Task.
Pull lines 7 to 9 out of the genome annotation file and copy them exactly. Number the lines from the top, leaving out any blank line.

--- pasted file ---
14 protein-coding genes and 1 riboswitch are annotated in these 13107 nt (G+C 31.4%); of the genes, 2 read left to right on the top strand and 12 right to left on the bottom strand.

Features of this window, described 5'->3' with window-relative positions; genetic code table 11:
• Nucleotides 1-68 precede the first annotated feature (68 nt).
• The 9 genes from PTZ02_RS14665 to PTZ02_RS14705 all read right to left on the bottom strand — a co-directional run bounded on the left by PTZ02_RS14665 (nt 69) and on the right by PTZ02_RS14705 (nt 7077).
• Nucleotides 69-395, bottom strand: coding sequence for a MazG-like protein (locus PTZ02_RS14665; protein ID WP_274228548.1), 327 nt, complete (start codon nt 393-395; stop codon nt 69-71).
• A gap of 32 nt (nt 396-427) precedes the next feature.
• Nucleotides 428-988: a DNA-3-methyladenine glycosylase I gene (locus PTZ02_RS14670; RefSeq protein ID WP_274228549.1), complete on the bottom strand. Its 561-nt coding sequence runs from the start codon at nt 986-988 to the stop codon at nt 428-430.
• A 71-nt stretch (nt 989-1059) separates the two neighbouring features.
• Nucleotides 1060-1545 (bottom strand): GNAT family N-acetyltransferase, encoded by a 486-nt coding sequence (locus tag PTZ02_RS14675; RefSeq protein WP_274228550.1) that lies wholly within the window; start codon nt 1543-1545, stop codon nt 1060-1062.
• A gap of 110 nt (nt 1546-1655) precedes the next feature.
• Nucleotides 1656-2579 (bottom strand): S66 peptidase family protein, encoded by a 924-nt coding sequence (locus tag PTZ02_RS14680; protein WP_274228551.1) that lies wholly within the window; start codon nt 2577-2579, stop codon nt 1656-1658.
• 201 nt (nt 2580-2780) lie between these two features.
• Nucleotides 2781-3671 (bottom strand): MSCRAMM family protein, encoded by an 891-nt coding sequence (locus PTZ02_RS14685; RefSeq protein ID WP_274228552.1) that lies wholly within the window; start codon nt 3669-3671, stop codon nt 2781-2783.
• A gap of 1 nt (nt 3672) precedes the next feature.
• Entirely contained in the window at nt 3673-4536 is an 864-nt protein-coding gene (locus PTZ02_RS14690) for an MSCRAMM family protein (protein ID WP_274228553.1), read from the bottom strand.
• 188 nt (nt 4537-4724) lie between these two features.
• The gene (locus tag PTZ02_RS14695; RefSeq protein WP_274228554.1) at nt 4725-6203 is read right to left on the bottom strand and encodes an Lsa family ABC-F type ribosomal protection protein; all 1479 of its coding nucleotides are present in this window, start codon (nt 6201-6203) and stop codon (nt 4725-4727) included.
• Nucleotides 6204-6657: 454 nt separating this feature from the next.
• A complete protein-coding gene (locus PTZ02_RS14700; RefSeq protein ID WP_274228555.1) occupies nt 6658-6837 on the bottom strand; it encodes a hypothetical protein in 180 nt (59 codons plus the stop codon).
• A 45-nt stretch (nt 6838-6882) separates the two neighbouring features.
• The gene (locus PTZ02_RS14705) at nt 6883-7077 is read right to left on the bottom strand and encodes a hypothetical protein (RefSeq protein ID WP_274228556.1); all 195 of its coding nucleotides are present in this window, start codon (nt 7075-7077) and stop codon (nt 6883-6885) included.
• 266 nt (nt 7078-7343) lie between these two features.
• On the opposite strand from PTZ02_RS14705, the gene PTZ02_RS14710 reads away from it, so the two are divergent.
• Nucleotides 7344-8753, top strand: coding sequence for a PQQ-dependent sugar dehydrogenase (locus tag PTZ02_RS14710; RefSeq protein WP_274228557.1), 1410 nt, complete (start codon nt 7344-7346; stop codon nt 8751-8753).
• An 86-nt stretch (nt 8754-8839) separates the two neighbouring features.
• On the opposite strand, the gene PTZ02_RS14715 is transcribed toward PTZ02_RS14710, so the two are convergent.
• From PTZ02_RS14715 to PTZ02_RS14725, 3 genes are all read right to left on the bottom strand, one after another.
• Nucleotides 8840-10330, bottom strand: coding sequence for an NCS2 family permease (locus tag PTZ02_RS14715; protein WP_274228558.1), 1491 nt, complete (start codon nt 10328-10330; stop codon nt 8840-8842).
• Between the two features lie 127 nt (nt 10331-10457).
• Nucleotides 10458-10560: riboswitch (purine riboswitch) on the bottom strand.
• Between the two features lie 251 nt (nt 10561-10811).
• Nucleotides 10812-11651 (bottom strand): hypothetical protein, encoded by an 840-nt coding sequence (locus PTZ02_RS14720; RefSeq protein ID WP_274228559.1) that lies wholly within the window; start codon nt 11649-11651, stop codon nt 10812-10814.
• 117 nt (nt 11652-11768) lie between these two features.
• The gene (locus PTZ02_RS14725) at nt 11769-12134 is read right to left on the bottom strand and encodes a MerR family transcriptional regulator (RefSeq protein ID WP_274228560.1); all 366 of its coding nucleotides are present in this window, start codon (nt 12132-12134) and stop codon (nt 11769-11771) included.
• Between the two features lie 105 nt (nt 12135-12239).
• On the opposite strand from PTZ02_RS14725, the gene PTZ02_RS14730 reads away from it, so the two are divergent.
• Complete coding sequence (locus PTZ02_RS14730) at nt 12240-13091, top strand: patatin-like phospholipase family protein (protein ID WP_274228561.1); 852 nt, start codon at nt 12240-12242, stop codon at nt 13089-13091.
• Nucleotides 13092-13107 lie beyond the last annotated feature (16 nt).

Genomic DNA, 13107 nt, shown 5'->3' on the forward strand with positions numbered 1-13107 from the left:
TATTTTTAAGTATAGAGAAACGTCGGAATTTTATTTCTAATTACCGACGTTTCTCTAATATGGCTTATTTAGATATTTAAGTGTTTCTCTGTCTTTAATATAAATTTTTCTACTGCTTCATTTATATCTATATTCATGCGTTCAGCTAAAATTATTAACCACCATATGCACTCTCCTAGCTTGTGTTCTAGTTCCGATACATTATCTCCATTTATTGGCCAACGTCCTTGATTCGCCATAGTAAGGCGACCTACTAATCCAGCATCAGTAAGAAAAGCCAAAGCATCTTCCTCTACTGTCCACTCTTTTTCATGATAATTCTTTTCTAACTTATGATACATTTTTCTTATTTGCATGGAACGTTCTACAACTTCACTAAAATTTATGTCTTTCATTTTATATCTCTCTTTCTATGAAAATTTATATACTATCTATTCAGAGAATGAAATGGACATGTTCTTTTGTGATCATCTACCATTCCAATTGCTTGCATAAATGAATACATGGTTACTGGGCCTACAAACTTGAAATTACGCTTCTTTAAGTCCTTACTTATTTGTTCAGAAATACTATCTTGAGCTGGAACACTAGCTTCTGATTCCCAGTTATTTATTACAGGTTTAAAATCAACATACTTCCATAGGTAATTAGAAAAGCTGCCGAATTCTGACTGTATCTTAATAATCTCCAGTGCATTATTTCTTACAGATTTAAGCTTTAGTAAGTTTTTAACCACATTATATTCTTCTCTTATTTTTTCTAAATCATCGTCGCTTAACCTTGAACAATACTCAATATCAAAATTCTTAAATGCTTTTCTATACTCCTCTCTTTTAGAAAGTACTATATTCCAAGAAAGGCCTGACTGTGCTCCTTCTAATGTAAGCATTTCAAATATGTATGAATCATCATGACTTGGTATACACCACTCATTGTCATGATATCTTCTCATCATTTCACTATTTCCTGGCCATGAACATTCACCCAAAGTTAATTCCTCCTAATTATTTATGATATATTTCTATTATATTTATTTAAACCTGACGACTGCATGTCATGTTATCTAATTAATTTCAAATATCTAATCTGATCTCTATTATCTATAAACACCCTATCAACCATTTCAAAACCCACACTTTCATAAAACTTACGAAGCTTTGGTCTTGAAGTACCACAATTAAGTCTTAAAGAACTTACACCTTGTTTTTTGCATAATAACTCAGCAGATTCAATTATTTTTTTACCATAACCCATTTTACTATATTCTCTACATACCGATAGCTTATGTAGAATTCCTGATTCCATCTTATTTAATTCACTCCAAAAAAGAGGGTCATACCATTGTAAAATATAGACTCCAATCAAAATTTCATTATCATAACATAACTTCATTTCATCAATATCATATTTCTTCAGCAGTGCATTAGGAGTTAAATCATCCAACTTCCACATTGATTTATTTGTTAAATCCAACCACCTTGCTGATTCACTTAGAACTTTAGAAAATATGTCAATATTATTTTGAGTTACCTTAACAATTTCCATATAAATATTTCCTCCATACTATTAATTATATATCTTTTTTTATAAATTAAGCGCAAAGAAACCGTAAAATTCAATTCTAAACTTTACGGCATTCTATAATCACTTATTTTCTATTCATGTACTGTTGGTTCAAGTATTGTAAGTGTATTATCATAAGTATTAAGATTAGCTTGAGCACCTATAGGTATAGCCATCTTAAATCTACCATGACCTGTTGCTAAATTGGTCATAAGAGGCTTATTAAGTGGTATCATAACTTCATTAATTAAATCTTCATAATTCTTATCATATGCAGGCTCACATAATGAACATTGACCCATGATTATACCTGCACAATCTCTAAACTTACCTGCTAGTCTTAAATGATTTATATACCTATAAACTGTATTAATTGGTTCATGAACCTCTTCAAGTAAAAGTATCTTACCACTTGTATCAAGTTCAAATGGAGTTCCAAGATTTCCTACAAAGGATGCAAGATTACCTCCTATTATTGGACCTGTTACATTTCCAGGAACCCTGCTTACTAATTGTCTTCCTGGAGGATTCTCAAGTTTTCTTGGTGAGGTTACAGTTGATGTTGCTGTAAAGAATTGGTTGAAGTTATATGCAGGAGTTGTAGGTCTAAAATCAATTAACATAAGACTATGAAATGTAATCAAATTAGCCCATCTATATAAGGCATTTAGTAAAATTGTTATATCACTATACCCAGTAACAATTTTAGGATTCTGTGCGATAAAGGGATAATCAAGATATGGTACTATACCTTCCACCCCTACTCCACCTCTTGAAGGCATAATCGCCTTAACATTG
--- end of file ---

• Nucleotides 428-988: a DNA-3-methyladenine glycosylase I gene (locus PTZ02_RS14670; RefSeq protein ID WP_274228549.1), complete on the bottom strand. Its 561-nt coding sequence runs from the start codon at nt 986-988 to the stop codon at nt 428-430.
• A 71-nt stretch (nt 989-1059) separates the two neighbouring features.
• Nucleotides 1060-1545 (bottom strand): GNAT family N-acetyltransferase, encoded by a 486-nt coding sequence (locus tag PTZ02_RS14675; RefSeq protein WP_274228550.1) that lies wholly within the window; start codon nt 1543-1545, stop codon nt 1060-1062.